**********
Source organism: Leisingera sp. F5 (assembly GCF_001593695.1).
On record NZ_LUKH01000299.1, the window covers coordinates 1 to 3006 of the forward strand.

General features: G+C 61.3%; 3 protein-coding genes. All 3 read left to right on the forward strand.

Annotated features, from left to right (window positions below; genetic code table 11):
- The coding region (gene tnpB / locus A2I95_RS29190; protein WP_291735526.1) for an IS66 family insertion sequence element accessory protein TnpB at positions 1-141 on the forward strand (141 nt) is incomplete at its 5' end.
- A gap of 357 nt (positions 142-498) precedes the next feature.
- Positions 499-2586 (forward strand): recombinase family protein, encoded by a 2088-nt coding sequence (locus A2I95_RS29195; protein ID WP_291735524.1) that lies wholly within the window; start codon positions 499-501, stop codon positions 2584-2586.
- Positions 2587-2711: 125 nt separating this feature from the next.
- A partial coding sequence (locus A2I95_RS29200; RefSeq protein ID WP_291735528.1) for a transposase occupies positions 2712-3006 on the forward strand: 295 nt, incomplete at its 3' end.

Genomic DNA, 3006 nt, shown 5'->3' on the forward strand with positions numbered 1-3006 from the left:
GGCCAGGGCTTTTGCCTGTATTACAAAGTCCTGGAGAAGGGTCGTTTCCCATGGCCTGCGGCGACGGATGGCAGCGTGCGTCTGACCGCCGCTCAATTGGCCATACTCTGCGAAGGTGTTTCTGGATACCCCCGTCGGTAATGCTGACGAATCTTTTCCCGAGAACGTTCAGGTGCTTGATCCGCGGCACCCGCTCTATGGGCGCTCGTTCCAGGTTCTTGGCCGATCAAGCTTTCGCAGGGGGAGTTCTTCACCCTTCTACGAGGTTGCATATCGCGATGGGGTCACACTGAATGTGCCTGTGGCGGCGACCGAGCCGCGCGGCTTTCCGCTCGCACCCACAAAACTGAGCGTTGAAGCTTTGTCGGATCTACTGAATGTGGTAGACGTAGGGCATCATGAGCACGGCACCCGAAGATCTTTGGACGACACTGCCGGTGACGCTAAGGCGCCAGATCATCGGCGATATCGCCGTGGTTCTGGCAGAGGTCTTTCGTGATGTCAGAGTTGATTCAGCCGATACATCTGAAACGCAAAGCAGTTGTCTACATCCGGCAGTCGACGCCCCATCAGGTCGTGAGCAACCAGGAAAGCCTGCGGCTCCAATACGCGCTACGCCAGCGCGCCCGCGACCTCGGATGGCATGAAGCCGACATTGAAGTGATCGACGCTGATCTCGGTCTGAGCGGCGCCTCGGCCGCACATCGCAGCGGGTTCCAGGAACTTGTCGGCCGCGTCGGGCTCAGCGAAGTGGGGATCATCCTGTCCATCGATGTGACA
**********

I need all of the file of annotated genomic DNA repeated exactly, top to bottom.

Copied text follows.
Source organism: Leisingera sp. F5 (assembly GCF_001593695.1).
On record NZ_LUKH01000299.1, the window covers coordinates 1 to 3006 of the forward strand.

General features: G+C 61.3%; 3 protein-coding genes. All 3 read left to right on the forward strand.

Annotated features, from left to right (window positions below; genetic code table 11):
- The coding region (gene tnpB / locus A2I95_RS29190; protein WP_291735526.1) for an IS66 family insertion sequence element accessory protein TnpB at positions 1-141 on the forward strand (141 nt) is incomplete at its 5' end.
- A gap of 357 nt (positions 142-498) precedes the next feature.
- Positions 499-2586 (forward strand): recombinase family protein, encoded by a 2088-nt coding sequence (locus A2I95_RS29195; protein ID WP_291735524.1) that lies wholly within the window; start codon positions 499-501, stop codon positions 2584-2586.
- Positions 2587-2711: 125 nt separating this feature from the next.
- A partial coding sequence (locus A2I95_RS29200; RefSeq protein ID WP_291735528.1) for a transposase occupies positions 2712-3006 on the forward strand: 295 nt, incomplete at its 3' end.

Genomic DNA, 3006 nt, shown 5'->3' on the forward strand with positions numbered 1-3006 from the left:
GGCCAGGGCTTTTGCCTGTATTACAAAGTCCTGGAGAAGGGTCGTTTCCCATGGCCTGCGGCGACGGATGGCAGCGTGCGTCTGACCGCCGCTCAATTGGCCATACTCTGCGAAGGTGTTTCTGGATACCCCCGTCGGTAATGCTGACGAATCTTTTCCCGAGAACGTTCAGGTGCTTGATCCGCGGCACCCGCTCTATGGGCGCTCGTTCCAGGTTCTTGGCCGATCAAGCTTTCGCAGGGGGAGTTCTTCACCCTTCTACGAGGTTGCATATCGCGATGGGGTCACACTGAATGTGCCTGTGGCGGCGACCGAGCCGCGCGGCTTTCCGCTCGCACCCACAAAACTGAGCGTTGAAGCTTTGTCGGATCTACTGAATGTGGTAGACGTAGGGCATCATGAGCACGGCACCCGAAGATCTTTGGACGACACTGCCGGTGACGCTAAGGCGCCAGATCATCGGCGATATCGCCGTGGTTCTGGCAGAGGTCTTTCGTGATGTCAGAGTTGATTCAGCCGATACATCTGAAACGCAAAGCAGTTGTCTACATCCGGCAGTCGACGCCCCATCAGGTCGTGAGCAACCAGGAAAGCCTGCGGCTCCAATACGCGCTACGCCAGCGCGCCCGCGACCTCGGATGGCATGAAGCCGACATTGAAGTGATCGACGCTGATCTCGGTCTGAGCGGCGCCTCGGCCGCACATCGCAGCGGGTTCCAGGAACTTGTCGGCCGCGTCGGGCTCAGCGAAGTGGGGATCATCCTGTCCATCGATGTGACA